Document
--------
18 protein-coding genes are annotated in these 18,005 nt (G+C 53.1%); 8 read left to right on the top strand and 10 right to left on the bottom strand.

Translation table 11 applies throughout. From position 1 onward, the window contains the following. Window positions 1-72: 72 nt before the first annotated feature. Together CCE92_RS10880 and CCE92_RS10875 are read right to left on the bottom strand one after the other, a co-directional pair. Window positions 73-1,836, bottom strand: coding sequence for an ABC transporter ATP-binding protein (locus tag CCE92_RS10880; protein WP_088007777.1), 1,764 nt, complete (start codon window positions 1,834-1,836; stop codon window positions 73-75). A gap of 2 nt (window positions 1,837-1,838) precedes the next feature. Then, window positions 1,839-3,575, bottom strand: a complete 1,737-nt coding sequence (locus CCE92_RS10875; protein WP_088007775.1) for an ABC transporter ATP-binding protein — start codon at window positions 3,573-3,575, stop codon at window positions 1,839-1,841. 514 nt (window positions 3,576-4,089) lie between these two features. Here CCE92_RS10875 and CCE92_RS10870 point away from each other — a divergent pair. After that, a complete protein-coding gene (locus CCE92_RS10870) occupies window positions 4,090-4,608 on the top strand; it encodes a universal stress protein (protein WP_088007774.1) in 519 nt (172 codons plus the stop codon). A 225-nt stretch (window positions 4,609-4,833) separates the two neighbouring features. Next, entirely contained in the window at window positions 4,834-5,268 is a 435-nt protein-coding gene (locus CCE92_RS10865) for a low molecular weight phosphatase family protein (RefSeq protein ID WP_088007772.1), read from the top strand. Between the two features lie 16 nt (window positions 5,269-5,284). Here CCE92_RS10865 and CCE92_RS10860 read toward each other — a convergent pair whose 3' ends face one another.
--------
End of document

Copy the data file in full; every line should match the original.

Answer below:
18 protein-coding genes are annotated in these 18,005 nt (G+C 53.1%); 8 read left to right on the top strand and 10 right to left on the bottom strand.

Translation table 11 applies throughout. From position 1 onward, the window contains the following. Window positions 1-72: 72 nt before the first annotated feature. Together CCE92_RS10880 and CCE92_RS10875 are read right to left on the bottom strand one after the other, a co-directional pair. Window positions 73-1,836, bottom strand: coding sequence for an ABC transporter ATP-binding protein (locus tag CCE92_RS10880; protein WP_088007777.1), 1,764 nt, complete (start codon window positions 1,834-1,836; stop codon window positions 73-75). A gap of 2 nt (window positions 1,837-1,838) precedes the next feature. Then, window positions 1,839-3,575, bottom strand: a complete 1,737-nt coding sequence (locus CCE92_RS10875; protein WP_088007775.1) for an ABC transporter ATP-binding protein — start codon at window positions 3,573-3,575, stop codon at window positions 1,839-1,841. 514 nt (window positions 3,576-4,089) lie between these two features. Here CCE92_RS10875 and CCE92_RS10870 point away from each other — a divergent pair. After that, a complete protein-coding gene (locus CCE92_RS10870) occupies window positions 4,090-4,608 on the top strand; it encodes a universal stress protein (protein WP_088007774.1) in 519 nt (172 codons plus the stop codon). A 225-nt stretch (window positions 4,609-4,833) separates the two neighbouring features. Next, entirely contained in the window at window positions 4,834-5,268 is a 435-nt protein-coding gene (locus CCE92_RS10865) for a low molecular weight phosphatase family protein (RefSeq protein ID WP_088007772.1), read from the top strand. Between the two features lie 16 nt (window positions 5,269-5,284). Here CCE92_RS10865 and CCE92_RS10860 read toward each other — a convergent pair whose 3' ends face one another.